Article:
In the wake of the S&P downgrade, Scott Sumner featured some comments by David Levey, the former Director of Sovereign Ratings for Moody’s, who during his tenure there wrote Moody’s Sovereign Rating Methodology Handbook. Despite his agreement that the United States’ “long-term debt outlook is deteriorating under the pressure of rising entitlement costs and an inefficient, distortionary tax system”, David argued that we have “extra leeway” due to the “the global role of the dollar and the central position of US bond markets”. I had an email discussion with David about the ratings agencies and his position on the downgrade. A lightly edited version follows:
Adam: Are the judgements you’re making based upon S&P’s recently updated Sovereign Government Rating Methodology and Assumptions, or the guidelines used when you were at S&P? I have only looked at the new guidelines, and I know there was a change made after public comment on proposed rules. So upon which methods are you basing your judgement? And would you say the methodological change is consquential in this regard?
David: Hard to answer the first part of your query, since I was at Moody’s, not S&P. Don’t feel bad about the mix-up. During my working years, even very sophisticated investors would quickly forget which agency had made which rating move and in which order. And any dumb move on either’s part would harm the reputation of both. On methodology, things changed in the mid-2000s. Under pressure from regulators and issuers, the agencies were forced to “open the black box” and become much more explicit about their criteria, scorings, weights attached to various factors, etc. There was a tendency to move to a “scientistic”, quantitative, formulaic approach. I tended to resist that (being a great admirer of Hayek). I saw risk assessment as a multidisciplinary, highly qualitative, judgment process involving a varied weighting of factors. It was not sufficient to assign likelihoods to various risk scenarios in the economic and political areas. The importance of these factors would vary according to each country’s “stage of development” and specific institutional features.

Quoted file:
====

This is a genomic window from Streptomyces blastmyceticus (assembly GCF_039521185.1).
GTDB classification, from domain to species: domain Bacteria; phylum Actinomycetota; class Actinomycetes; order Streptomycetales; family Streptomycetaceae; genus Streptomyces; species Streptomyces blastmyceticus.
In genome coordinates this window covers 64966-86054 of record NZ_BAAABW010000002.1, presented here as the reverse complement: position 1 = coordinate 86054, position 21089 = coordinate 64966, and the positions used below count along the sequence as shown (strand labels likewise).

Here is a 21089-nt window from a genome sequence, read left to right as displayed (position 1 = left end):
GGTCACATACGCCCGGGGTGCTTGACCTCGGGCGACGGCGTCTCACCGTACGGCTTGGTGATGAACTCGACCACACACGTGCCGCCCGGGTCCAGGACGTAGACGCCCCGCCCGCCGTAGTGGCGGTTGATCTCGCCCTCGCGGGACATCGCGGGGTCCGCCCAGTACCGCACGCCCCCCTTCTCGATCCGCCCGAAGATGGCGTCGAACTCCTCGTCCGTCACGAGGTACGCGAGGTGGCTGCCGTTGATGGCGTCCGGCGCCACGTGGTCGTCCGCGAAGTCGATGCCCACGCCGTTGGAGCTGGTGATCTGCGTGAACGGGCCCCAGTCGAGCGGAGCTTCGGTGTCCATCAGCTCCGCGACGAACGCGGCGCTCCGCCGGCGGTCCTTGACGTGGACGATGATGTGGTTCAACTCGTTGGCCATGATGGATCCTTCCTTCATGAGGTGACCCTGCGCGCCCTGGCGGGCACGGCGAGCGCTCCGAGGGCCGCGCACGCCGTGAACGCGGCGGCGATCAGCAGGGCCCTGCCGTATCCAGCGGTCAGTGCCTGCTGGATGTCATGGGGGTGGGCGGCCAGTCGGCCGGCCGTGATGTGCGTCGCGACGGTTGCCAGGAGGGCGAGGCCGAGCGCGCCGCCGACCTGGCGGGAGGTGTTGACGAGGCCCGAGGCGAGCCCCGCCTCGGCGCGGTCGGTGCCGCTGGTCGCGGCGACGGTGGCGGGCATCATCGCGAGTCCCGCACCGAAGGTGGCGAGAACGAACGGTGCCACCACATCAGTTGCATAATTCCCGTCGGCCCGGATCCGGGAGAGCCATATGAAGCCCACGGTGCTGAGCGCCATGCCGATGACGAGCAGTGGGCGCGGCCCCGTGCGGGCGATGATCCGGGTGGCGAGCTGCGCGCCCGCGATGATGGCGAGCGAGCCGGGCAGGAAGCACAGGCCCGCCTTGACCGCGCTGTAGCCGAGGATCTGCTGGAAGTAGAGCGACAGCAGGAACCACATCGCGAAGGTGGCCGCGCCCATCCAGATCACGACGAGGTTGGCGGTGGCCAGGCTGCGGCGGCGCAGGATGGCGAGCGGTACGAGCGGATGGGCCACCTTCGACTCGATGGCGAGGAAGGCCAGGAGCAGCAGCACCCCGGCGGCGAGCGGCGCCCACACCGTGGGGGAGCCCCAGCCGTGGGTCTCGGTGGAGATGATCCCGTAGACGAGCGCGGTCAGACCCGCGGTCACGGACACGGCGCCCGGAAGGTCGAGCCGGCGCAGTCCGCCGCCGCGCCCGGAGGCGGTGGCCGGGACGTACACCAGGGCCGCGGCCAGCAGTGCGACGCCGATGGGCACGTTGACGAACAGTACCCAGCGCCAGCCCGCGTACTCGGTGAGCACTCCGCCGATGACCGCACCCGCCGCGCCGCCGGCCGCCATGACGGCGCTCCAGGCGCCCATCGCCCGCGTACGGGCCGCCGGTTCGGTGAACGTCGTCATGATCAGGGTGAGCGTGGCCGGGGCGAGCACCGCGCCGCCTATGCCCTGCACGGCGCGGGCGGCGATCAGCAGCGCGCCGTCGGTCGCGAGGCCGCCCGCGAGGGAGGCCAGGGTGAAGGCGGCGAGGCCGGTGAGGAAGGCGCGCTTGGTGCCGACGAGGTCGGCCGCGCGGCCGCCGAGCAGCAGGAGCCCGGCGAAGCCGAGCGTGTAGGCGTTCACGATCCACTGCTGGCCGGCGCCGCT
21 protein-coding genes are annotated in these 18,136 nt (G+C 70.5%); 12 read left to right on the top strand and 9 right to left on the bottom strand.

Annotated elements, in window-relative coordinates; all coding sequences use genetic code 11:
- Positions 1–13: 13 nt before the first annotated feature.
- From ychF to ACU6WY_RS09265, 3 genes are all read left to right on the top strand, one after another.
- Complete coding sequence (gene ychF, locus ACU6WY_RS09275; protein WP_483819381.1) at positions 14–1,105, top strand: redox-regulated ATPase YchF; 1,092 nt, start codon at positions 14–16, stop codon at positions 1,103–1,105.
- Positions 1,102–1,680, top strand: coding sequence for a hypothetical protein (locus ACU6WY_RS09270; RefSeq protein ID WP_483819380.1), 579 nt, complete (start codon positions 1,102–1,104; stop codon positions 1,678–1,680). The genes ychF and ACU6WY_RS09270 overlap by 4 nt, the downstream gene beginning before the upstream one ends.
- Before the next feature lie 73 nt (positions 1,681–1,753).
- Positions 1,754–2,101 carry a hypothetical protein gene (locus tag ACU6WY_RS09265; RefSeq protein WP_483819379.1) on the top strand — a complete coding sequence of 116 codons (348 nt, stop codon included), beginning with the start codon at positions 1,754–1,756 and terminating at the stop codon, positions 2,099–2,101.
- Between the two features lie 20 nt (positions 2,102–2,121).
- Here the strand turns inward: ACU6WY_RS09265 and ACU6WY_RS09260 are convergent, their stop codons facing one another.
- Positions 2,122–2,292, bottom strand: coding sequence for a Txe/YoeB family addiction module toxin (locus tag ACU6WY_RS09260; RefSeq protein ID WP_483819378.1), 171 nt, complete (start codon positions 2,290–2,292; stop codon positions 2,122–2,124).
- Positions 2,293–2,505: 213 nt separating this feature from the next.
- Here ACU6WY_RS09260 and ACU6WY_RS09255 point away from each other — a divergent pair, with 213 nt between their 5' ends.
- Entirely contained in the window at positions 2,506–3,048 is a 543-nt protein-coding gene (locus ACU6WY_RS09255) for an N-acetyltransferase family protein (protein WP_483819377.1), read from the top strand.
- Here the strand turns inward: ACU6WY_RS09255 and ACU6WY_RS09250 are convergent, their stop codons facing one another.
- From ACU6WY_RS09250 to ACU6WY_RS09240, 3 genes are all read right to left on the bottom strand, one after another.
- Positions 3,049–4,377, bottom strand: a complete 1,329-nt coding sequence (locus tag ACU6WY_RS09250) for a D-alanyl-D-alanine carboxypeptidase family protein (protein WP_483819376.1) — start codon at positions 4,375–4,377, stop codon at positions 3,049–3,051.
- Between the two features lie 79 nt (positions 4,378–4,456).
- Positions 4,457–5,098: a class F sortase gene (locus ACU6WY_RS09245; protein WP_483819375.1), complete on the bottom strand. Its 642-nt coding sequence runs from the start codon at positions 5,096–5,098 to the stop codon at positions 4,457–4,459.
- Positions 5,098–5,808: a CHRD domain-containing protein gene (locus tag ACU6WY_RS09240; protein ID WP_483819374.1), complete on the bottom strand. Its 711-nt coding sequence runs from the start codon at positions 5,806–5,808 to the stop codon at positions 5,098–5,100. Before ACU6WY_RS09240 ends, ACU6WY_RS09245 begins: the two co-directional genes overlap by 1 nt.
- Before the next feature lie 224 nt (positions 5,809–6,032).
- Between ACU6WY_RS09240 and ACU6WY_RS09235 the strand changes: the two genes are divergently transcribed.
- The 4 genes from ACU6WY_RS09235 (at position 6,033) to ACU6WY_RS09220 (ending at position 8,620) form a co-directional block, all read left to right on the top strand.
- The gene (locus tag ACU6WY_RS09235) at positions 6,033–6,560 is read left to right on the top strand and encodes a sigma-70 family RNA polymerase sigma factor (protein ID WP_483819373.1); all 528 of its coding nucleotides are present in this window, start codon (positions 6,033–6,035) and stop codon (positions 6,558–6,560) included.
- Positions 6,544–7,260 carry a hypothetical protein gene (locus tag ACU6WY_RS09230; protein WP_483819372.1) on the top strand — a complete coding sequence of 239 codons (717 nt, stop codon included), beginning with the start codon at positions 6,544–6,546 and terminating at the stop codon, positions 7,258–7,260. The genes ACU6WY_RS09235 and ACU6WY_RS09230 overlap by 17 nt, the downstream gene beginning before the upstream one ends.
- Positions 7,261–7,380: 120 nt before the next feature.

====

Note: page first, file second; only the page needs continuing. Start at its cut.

BTW, I never believed that we were somehow smarter than all the other bank/hedge fund analysts doing the same kind of assessment. Our only special claim was that we could be “unbiased” because the company held no financial assets. Of course, that still leaves open all the perverse incentives and “rating shopping” practices that contributed to the agencies’ awful performance in the MBS/CDO markets.
Adam: I also think you’re argument, with a slight modification, is not so different than S&P’s. Here is how I would change your’s to make them consistent:
The bottom line is that the global role of the dollar and the central position of US bond markets make somewhat elevated debt ratios more compatible with a Aaa rating than is the case for other countries, another version of the US’s “exorbitant privilege”. But that extra leeway is finite and serious reforms to entitlement programs, particularly Medicare, must be made in a reasonable time horizon. Given the current deterioration of and divisiveness in fiscal policy, we view the threat that serious reforms are not made in a reasonable time non-negligible.Thus there is a small but significant risk that within the next ten years. global investors will eventually conclude that our political system is incapable of making the needed changes and turn away from US assets, regardless of the institutional strengths of US markets.
How far are you from my edited version of your views? And would this be sufficient for a downgrade?